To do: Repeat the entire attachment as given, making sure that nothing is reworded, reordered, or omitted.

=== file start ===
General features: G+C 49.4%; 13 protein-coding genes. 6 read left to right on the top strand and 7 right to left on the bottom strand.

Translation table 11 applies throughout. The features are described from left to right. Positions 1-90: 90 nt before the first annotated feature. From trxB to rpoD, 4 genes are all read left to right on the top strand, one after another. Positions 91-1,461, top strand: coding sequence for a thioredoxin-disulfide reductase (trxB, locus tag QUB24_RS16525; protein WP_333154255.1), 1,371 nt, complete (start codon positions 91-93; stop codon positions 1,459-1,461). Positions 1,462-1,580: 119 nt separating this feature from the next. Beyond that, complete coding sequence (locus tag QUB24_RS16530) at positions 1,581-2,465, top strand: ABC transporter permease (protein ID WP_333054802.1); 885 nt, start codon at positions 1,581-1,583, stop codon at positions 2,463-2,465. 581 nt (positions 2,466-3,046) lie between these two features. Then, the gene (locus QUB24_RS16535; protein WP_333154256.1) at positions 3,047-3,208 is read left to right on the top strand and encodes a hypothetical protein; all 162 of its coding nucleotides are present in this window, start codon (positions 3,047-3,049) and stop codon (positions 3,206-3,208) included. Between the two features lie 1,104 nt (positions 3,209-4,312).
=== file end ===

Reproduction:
General features: G+C 49.4%; 13 protein-coding genes. 6 read left to right on the top strand and 7 right to left on the bottom strand.

Translation table 11 applies throughout. The features are described from left to right. Positions 1-90: 90 nt before the first annotated feature. From trxB to rpoD, 4 genes are all read left to right on the top strand, one after another. Positions 91-1,461, top strand: coding sequence for a thioredoxin-disulfide reductase (trxB, locus tag QUB24_RS16525; protein WP_333154255.1), 1,371 nt, complete (start codon positions 91-93; stop codon positions 1,459-1,461). Positions 1,462-1,580: 119 nt separating this feature from the next. Beyond that, complete coding sequence (locus tag QUB24_RS16530) at positions 1,581-2,465, top strand: ABC transporter permease (protein ID WP_333054802.1); 885 nt, start codon at positions 1,581-1,583, stop codon at positions 2,463-2,465. 581 nt (positions 2,466-3,046) lie between these two features. Then, the gene (locus QUB24_RS16535; protein WP_333154256.1) at positions 3,047-3,208 is read left to right on the top strand and encodes a hypothetical protein; all 162 of its coding nucleotides are present in this window, start codon (positions 3,047-3,049) and stop codon (positions 3,206-3,208) included. Between the two features lie 1,104 nt (positions 3,209-4,312).